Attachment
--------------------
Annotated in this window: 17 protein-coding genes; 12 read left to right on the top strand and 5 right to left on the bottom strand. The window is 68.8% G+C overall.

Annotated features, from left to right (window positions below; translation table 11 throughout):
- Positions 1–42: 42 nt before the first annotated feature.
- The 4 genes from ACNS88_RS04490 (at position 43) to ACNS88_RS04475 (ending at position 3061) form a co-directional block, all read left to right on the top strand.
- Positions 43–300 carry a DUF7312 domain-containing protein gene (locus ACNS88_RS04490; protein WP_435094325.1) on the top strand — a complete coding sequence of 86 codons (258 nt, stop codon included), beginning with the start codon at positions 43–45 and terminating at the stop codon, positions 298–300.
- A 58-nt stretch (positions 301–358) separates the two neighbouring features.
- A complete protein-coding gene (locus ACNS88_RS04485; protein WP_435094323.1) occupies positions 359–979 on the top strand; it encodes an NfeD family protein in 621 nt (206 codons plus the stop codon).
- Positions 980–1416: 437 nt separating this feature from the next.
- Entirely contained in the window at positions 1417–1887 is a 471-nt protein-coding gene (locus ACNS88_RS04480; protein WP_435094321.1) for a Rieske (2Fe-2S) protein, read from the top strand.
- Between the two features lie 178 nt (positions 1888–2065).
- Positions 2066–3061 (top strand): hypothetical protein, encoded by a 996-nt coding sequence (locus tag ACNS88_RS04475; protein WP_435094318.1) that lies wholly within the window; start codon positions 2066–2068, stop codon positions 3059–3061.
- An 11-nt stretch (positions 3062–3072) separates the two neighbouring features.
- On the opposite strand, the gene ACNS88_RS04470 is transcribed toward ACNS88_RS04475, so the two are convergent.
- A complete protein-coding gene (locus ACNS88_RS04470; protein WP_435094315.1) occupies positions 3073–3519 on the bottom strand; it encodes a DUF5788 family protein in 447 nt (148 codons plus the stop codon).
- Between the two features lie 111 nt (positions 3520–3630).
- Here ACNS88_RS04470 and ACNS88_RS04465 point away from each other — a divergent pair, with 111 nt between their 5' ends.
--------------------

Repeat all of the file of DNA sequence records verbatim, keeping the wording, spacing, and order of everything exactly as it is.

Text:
Annotated in this window: 17 protein-coding genes; 12 read left to right on the top strand and 5 right to left on the bottom strand. The window is 68.8% G+C overall.

Annotated features, from left to right (window positions below; translation table 11 throughout):
- Positions 1–42: 42 nt before the first annotated feature.
- The 4 genes from ACNS88_RS04490 (at position 43) to ACNS88_RS04475 (ending at position 3061) form a co-directional block, all read left to right on the top strand.
- Positions 43–300 carry a DUF7312 domain-containing protein gene (locus ACNS88_RS04490; protein WP_435094325.1) on the top strand — a complete coding sequence of 86 codons (258 nt, stop codon included), beginning with the start codon at positions 43–45 and terminating at the stop codon, positions 298–300.
- A 58-nt stretch (positions 301–358) separates the two neighbouring features.
- A complete protein-coding gene (locus ACNS88_RS04485; protein WP_435094323.1) occupies positions 359–979 on the top strand; it encodes an NfeD family protein in 621 nt (206 codons plus the stop codon).
- Positions 980–1416: 437 nt separating this feature from the next.
- Entirely contained in the window at positions 1417–1887 is a 471-nt protein-coding gene (locus ACNS88_RS04480; protein WP_435094321.1) for a Rieske (2Fe-2S) protein, read from the top strand.
- Between the two features lie 178 nt (positions 1888–2065).
- Positions 2066–3061 (top strand): hypothetical protein, encoded by a 996-nt coding sequence (locus tag ACNS88_RS04475; protein WP_435094318.1) that lies wholly within the window; start codon positions 2066–2068, stop codon positions 3059–3061.
- An 11-nt stretch (positions 3062–3072) separates the two neighbouring features.
- On the opposite strand, the gene ACNS88_RS04470 is transcribed toward ACNS88_RS04475, so the two are convergent.
- A complete protein-coding gene (locus ACNS88_RS04470; protein WP_435094315.1) occupies positions 3073–3519 on the bottom strand; it encodes a DUF5788 family protein in 447 nt (148 codons plus the stop codon).
- Between the two features lie 111 nt (positions 3520–3630).
- Here ACNS88_RS04470 and ACNS88_RS04465 point away from each other — a divergent pair, with 111 nt between their 5' ends.